Processed Magellan altimetry data are available in two forms: the Altimetry-Radiometry Composite Data Record (ARCDR), and the Global Data Record (GxDR). The ARCD is an orbit-by-orbit data set that contains all of the derived parameters (e.g., radius, rms slope, reflectivity, and emissivity for each altimeter and radiometer footprint. The latitude and longitude of each footprint are provided in the ARCDR, so specific features seen in the image data can be identified in the ARCDR by their map coordinates. While the ARCDR is a huge table of data, the GxDR takes the more familiar form of an image map. All measurements of planetary radius reported in the ARCDR are compiled in image form, using filtering an interpolation techniques, to form the GTDR, a global topographic map of the planet (Figure 3-2). Reflectivity, rms slope, and emissivity data are shown on the GREDR, GSDR, and GEDR, respectively (Figures 3-3 to 3-5). The GxDR maps are presented on CD-ROM in several map projections: full global sinusoidal equal-area projection; a Mercator projection showing latitudes between 65° north and south; an polar stereographic projections centered on the north and south poles, extending to 47° north and south latitude, respectively. The GTDR data sets can be used to study regional topographic patterns and are particularly useful when combined with SAR image data to show the relationships between topography and morphologic features in the images.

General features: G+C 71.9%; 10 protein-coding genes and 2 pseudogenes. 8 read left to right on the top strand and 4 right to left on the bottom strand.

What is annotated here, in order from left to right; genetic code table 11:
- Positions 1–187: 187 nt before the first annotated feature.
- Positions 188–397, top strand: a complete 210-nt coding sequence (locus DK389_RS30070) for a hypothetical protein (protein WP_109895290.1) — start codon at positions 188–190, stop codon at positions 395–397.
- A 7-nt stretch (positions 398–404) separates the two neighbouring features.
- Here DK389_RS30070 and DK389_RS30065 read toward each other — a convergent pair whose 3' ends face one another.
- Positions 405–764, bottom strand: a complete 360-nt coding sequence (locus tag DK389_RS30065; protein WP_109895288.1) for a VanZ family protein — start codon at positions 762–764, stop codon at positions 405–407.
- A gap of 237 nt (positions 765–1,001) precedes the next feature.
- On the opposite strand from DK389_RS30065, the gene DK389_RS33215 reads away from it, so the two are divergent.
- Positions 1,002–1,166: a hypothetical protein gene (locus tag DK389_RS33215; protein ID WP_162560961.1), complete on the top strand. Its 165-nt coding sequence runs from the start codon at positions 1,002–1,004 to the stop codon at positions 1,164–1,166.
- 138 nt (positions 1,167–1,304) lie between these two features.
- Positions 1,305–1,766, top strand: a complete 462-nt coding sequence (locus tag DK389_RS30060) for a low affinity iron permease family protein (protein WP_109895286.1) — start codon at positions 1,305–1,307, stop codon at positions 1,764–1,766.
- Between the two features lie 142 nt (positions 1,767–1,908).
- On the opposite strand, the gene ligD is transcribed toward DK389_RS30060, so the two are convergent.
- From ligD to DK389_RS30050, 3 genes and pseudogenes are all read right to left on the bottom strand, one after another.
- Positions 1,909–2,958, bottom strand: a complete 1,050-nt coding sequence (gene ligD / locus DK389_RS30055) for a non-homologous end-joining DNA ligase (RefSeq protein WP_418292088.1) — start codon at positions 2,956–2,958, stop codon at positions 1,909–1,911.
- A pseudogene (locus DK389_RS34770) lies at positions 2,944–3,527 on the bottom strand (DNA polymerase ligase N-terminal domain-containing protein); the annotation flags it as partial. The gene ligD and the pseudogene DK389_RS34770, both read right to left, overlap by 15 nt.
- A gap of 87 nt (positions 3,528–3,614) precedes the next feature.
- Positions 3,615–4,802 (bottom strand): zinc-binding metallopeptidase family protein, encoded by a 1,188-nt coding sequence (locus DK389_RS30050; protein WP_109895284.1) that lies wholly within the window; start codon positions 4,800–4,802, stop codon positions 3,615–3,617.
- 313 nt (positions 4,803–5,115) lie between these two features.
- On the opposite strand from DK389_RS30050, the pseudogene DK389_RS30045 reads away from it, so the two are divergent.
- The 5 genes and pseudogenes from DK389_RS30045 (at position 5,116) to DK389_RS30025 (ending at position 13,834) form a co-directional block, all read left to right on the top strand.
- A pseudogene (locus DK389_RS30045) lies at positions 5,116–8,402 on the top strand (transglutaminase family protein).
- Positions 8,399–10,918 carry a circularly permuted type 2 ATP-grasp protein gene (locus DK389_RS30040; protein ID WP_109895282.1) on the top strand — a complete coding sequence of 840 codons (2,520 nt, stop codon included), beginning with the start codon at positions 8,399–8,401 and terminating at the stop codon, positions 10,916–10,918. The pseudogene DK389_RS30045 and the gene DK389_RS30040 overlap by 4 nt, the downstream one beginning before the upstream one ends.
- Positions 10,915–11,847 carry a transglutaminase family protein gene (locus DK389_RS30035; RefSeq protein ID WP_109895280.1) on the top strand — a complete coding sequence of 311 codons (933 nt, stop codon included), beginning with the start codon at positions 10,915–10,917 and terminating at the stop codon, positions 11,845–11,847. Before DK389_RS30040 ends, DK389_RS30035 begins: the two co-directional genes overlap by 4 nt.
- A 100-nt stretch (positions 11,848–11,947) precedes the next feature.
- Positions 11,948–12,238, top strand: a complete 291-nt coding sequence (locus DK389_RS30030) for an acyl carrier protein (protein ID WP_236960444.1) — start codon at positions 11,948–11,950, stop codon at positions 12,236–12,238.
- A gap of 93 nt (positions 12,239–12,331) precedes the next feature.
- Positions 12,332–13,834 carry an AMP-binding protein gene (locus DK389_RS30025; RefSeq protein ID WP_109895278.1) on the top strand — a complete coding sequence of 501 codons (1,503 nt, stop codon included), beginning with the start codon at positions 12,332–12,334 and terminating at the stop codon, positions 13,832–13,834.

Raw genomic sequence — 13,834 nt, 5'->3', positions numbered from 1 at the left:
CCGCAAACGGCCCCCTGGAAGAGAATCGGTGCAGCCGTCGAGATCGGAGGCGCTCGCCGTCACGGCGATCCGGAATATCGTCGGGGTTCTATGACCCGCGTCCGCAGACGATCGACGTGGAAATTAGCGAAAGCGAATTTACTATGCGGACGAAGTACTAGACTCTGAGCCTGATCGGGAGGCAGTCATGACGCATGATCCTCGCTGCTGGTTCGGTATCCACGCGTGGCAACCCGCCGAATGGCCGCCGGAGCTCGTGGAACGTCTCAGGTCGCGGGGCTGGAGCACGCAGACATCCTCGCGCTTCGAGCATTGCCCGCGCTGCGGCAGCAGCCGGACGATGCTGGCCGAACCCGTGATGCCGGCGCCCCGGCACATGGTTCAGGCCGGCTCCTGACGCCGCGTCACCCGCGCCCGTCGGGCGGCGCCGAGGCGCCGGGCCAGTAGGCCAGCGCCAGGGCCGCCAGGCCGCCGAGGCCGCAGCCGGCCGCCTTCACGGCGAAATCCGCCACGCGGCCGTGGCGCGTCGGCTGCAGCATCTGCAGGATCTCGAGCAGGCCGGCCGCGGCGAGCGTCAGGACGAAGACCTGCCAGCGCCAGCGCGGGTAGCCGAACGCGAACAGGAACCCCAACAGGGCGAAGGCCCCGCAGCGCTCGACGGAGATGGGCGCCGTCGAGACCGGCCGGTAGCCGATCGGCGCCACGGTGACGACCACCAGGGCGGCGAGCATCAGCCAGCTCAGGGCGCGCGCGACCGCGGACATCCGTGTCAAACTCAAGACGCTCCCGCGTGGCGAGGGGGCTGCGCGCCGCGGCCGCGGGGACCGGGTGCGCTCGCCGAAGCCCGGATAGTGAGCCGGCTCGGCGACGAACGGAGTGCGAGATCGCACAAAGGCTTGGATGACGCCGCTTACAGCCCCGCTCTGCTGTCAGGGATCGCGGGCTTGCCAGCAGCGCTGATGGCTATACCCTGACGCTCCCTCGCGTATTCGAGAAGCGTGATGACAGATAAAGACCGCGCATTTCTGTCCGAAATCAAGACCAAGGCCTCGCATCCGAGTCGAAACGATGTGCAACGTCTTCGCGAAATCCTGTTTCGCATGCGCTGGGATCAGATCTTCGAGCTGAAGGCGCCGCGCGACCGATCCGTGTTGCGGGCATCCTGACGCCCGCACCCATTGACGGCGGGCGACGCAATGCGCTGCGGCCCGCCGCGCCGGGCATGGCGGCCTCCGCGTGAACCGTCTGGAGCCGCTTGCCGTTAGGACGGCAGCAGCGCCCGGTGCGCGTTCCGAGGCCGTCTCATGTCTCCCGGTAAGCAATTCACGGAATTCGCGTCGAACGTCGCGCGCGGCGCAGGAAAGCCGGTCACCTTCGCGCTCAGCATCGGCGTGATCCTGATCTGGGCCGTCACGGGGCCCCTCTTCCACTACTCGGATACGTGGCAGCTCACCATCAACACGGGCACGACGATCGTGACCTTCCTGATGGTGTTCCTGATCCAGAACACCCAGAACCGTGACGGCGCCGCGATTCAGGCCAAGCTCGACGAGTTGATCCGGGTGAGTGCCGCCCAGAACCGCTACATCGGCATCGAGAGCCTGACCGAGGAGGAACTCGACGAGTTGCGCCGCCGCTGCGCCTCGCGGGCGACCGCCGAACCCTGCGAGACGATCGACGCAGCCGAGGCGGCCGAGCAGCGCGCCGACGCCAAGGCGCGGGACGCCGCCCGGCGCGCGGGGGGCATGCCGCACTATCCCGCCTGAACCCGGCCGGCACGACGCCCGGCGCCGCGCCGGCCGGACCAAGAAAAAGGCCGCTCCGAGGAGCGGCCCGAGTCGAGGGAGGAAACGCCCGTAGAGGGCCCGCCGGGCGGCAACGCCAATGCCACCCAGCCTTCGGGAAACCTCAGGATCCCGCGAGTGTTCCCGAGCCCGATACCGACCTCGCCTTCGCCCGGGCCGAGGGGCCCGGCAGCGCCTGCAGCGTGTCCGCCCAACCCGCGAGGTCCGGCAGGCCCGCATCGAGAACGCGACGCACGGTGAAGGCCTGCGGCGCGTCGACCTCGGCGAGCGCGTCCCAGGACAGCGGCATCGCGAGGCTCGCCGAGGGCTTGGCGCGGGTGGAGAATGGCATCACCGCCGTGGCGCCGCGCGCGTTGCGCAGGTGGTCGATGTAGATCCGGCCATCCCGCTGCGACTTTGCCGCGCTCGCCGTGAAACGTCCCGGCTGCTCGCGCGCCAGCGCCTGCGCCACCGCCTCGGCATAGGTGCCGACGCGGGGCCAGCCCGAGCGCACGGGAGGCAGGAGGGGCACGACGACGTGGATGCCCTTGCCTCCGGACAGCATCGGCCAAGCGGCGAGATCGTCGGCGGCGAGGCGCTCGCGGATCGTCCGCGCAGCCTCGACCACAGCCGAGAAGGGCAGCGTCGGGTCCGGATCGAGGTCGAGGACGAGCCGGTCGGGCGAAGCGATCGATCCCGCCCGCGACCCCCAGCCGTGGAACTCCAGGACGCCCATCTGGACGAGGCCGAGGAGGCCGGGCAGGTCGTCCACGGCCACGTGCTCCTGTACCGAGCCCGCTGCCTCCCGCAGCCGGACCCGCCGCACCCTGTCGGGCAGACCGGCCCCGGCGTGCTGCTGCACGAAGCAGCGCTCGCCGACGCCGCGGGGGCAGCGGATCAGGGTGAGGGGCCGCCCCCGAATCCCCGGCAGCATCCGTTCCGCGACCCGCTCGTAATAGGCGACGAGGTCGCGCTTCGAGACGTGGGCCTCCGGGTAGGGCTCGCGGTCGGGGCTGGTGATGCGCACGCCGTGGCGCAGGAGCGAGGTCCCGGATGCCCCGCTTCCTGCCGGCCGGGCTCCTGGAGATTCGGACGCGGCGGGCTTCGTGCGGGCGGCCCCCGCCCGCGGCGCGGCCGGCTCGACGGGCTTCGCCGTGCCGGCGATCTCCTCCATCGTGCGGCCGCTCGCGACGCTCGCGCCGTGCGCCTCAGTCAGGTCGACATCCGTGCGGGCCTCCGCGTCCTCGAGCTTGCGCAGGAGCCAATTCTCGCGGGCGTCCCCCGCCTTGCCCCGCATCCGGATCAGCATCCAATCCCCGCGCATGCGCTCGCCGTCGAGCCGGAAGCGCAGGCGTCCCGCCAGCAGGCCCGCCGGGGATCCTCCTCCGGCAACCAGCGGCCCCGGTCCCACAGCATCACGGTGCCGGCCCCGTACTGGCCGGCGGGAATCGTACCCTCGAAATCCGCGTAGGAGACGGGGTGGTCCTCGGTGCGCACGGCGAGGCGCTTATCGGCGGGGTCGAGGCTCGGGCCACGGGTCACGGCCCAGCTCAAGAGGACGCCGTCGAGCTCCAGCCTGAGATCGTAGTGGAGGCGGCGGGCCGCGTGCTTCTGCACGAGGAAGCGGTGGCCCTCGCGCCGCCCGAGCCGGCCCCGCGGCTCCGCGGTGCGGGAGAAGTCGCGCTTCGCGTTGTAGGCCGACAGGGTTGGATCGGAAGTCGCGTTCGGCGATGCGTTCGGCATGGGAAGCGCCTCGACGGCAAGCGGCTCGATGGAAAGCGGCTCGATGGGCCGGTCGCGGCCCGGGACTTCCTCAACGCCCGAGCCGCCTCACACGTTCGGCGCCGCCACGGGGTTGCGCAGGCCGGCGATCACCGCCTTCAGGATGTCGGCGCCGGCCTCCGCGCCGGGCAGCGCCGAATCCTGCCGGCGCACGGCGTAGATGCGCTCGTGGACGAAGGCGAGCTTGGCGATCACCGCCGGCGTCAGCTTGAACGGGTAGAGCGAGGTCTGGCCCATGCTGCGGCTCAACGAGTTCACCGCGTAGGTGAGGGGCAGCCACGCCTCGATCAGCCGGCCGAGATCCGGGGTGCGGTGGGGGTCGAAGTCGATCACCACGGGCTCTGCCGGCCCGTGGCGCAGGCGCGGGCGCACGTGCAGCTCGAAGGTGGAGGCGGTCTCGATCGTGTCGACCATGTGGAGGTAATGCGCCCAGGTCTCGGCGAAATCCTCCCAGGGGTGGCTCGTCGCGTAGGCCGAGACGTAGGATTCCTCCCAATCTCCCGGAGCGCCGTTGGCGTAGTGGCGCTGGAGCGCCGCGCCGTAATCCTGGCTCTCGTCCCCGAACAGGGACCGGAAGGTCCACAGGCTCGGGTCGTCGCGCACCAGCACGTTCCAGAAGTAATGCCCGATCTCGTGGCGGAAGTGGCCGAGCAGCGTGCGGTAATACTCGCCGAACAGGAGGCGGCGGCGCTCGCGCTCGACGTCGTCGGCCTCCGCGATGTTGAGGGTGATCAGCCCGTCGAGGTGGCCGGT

Reflectivity and RMS Slope Data

As described in the previous section, processing of the altimetry data involved the simultaneous estimation of planetary radius, Fresnel reflectivity, and surface rms slope.

 


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21]

Figure 3-2. Global topography from Magellan altimetry (GTDR).

Figure 3-2. Global topography from Magellan altimetry (GTDR).


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Figure 3-3. Global reflectivity from Magellan altimetry (GREDR).

Figure 3-3. Global reflectivity from Magellan altimetry (GREDR).


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23]

Figure 3-4. Global rms slope from Magellan altimetry (GSDR).

Figure 3-4. Global rms slope from Magellan altimetry (GSDR).


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24]

Figure 3-5. Global emissivity from Magellan radiometry (GEDR).

Figure 3-5. Global emissivity from Magellan radiometry (GEDR).

 

[25] Through the template matching procedure, values of reflectivity and rms slope are obtained for each altimeter footprint.